When the Moon Waxes - Decolonization Before Our Eyes
by Michael Lujan Bevacqua
FANHASSO. Fanhita. Fanachu. These are strong, deep words which we should keep with us as we face, whether as a community or individuals, the challenges of our lives. Reflect. Come together. Rise.
These three words come from the title of a play which I co-wrote with Victoria Leon Guerrero, directed by Cliff Guzman and was performed recently by the Chamorro cultural dance group Inetnon Gefpago in celebration of their 10th anniversary. The content of the play was a mixture of the huge collection of dances which Inetnon Gefpago has created or adapted over the years, with a story of Chamorro empowerment through the celebration of Chamorro history and culture.
Although there are many different interpretations and understandings on Guam about what decolonization is or might mean out there; some cultural (reviving practices), some political (changing political status), some fearful (turning back the clock), one of the reasons why I was so excited to work with Inenton Gefpago, one of the now numerous Chamorro cultural dance groups on Guam, is because of the way they have over the past 30 years brought about a very real example of what decolonization is.
We all know the tragedies whereby Chamorros were prohibited from practicing certain cultural forms when the Spanish colonization began in the late 17th century. The transmission of some knowledge, history and culture was radically disrupted. As a result, we do not know what those dances looked like.
But, the true tragedy of that loss is not how the dances themselves were lost, but how Chamorros from that point would see themselves fundamentally differently, and among other things, incapable of creating their own dances again. Under the Spanish and up until today, Chamorros lost their sovereignty, or their ability to see themselves as not just a distinct people, but one who is not simply battered about by the violent waves of the world, but a people who have control over their culture and their destiny.
From then on, even though Chamorros continue to exist as a people with their own language and culture, whatever happens after that moment is always tainted with the notion that it is not really theirs. Chamorros borrow new dances from other cultures and eventually make them their own. They constantly qualify their dancing as never really belonging to them, always saying that this dance isn’t really Chamorro, but comes from Spain, Mexico, the Philippines or the United States. Even though Chamorros had the ability and creativity to start their traditions anew, for centuries a set of paralyzing thoughts dominated the minds of Chamorros: that because the continuity of their culture was disrupted, they could never authentically claim these art forms again. There could never truly be “Chamorro dances” again.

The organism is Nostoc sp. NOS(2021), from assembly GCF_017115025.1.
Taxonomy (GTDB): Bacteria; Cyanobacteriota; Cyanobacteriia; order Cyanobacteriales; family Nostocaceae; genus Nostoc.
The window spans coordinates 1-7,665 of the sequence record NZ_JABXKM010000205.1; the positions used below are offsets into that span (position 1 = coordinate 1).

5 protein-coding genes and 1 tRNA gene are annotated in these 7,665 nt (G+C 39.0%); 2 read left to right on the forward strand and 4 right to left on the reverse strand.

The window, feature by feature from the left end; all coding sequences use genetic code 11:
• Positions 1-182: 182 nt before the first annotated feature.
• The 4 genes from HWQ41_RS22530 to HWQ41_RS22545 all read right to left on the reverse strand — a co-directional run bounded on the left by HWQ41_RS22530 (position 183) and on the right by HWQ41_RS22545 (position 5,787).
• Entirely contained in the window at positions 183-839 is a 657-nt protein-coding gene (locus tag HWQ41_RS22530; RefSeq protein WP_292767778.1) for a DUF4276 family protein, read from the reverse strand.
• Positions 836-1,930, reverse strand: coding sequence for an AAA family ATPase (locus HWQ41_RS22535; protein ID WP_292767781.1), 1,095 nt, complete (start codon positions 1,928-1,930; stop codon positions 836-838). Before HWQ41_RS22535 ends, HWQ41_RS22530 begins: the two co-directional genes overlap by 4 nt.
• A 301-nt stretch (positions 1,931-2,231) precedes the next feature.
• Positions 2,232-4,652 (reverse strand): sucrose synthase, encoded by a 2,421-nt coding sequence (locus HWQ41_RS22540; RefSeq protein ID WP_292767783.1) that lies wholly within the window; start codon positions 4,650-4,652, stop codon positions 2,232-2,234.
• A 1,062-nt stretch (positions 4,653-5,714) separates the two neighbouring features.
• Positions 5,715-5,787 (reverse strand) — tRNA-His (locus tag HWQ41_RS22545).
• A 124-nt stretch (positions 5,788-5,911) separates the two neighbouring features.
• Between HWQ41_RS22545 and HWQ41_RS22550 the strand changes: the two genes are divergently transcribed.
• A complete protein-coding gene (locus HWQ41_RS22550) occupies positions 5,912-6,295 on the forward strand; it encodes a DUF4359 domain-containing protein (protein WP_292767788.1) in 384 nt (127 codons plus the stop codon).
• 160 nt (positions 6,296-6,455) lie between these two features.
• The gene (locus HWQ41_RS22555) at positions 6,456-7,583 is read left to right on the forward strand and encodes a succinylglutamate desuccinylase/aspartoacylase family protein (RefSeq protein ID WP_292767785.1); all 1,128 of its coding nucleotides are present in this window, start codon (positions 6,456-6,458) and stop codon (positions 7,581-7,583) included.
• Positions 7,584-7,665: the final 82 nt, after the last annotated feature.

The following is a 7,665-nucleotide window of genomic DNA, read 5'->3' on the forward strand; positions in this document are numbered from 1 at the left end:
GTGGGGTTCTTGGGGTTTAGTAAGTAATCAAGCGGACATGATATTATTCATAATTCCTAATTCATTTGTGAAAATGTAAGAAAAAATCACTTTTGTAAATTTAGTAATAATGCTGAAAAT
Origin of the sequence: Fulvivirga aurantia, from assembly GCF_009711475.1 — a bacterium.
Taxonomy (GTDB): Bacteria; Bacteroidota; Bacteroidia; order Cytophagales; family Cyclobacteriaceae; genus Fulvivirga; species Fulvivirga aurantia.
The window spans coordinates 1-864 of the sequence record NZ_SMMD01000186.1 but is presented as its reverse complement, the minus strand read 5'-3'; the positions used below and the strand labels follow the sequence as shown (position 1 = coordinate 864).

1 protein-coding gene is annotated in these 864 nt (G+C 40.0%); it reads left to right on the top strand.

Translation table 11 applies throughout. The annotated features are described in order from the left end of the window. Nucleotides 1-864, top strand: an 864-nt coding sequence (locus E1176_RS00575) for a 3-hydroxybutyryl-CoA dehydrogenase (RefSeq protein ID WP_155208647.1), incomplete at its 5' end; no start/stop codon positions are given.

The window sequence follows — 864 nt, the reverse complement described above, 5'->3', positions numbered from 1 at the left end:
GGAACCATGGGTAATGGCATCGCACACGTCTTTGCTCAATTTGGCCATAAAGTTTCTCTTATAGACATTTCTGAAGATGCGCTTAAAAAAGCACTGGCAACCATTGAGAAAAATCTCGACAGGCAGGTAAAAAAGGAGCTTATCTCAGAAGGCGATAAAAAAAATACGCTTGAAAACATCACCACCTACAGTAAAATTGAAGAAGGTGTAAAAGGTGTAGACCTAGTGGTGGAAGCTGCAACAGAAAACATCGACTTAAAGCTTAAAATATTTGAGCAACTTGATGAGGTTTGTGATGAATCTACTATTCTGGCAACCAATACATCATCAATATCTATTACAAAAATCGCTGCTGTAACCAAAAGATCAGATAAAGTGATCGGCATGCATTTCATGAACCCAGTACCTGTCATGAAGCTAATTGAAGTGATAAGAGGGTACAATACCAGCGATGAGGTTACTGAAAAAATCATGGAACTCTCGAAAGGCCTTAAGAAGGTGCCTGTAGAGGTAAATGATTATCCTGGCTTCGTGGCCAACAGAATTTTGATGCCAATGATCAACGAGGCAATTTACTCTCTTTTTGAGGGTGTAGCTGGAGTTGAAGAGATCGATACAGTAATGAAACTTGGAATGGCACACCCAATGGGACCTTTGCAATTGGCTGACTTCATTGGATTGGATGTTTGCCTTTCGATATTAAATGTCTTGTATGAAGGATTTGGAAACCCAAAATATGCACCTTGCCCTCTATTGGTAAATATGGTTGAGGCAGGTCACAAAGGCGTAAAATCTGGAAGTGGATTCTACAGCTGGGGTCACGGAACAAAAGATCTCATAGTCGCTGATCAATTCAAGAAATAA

Thirty years ago, that began to change. People started to research what information could be found on ancient dances.
They traveled to other islands to see what sorts of themes native various Pacific dances and chants had. Eventually new Chamorro dances were created. They were not meant to represent how Chamorros danced 400 years ago, rather each was a recreation or an homage to that era. At first, these dancers were sometimes mocked and laughed at for “making things up,” but much of that changed in time. When we look around the island today, Chamorro dances are fixtures at all public events, and there are dozens of different groups and styles to watch or join.
This is the nature of decolonization. It can start off small and something which most people resist or refuse to believe because it seems to contradict the very flow of history, but when it does happen, literally the ground beneath our feet changes, and most don’t even notice. For example, the crowds of people who snickered at the first generation of Chamorro dancers now eagerly send their children and grandchildren to join the same dance groups.
We should all congratulate the many teachers and leaders who have made this act of decolonization possible, and we should look to this as an example of how, even though the tragedies of history bear down heavy upon the Chamorro people, that trauma should not and must not define our lives.
The violence of colonization, recent or ancient, haunts a people and makes them at times feel cursed, inferior or dependent. Decolonization is something which each passing generation takes on in their own way and is at its core about the empowerment of the colonized, the instilling in them a feeling of control over their present and future. But when a true act of decolonization takes place, it is truly a marvel to witness. For it is the feeling of seeing something which was assumed impossible for so long, manifest right before your very eyes.